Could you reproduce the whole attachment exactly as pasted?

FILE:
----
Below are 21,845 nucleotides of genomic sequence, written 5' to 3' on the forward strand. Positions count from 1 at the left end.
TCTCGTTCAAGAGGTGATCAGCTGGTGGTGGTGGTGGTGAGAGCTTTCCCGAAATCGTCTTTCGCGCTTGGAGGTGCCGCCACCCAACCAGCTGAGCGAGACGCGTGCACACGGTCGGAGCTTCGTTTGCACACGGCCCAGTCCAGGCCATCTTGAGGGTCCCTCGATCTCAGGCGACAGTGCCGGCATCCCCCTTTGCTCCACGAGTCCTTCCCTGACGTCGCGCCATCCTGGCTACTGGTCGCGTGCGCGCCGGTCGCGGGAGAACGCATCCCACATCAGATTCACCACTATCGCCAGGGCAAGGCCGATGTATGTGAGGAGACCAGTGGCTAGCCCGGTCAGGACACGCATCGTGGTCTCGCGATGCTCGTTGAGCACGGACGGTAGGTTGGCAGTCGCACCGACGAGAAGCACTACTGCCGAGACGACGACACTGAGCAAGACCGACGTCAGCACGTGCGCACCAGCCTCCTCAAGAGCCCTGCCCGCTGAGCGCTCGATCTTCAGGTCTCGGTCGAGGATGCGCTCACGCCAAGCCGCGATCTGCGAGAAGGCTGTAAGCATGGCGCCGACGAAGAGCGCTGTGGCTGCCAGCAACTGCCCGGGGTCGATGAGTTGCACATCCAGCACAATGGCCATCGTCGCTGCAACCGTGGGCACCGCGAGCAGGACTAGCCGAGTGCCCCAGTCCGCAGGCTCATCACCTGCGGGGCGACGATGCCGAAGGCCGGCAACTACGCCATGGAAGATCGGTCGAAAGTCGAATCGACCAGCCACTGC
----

Below are 21,845 nucleotides of genomic sequence, written 5' to 3' on the forward strand. Positions count from 1 at the left end.
TCTCGTTCAAGAGGTGATCAGCTGGTGGTGGTGGTGGTGAGAGCTTTCCCGAAATCGTCTTTCGCGCTTGGAGGTGCCGCCACCCAACCAGCTGAGCGAGACGCGTGCACACGGTCGGAGCTTCGTTTGCACACGGCCCAGTCCAGGCCATCTTGAGGGTCCCTCGATCTCAGGCGACAGTGCCGGCATCCCCCTTTGCTCCACGAGTCCTTCCCTGACGTCGCGCCATCCTGGCTACTGGTCGCGTGCGCGCCGGTCGCGGGAGAACGCATCCCACATCAGATTCACCACTATCGCCAGGGCAAGGCCGATGTATGTGAGGAGACCAGTGGCTAGCCCGGTCAGGACACGCATCGTGGTCTCGCGATGCTCGTTGAGCACGGACGGTAGGTTGGCAGTCGCACCGACGAGAAGCACTACTGCCGAGACGACGACACTGAGCAAGACCGACGTCAGCACGTGCGCACCAGCCTCCTCAAGAGCCCTGCCCGCTGAGCGCTCGATCTTCAGGTCTCGGTCGAGGATGCGCTCACGCCAAGCCGCGATCTGCGAGAAGGCTGTAAGCATGGCGCCGACGAAGAGCGCTGTGGCTGCCAGCAACTGCCCGGGGTCGATGAGTTGCACATCCAGCACAATGGCCATCGTCGCTGCAACCGTGGGCACCGCGAGCAGGACTAGCCGAGTGCCCCAGTCCGCAGGCTCATCACCTGCGGGGCGACGATGCCGAAGGCCGGCAACTACGCCATGGAAGATCGGTCGAAAGTCGAATCGACCAGCCACTGC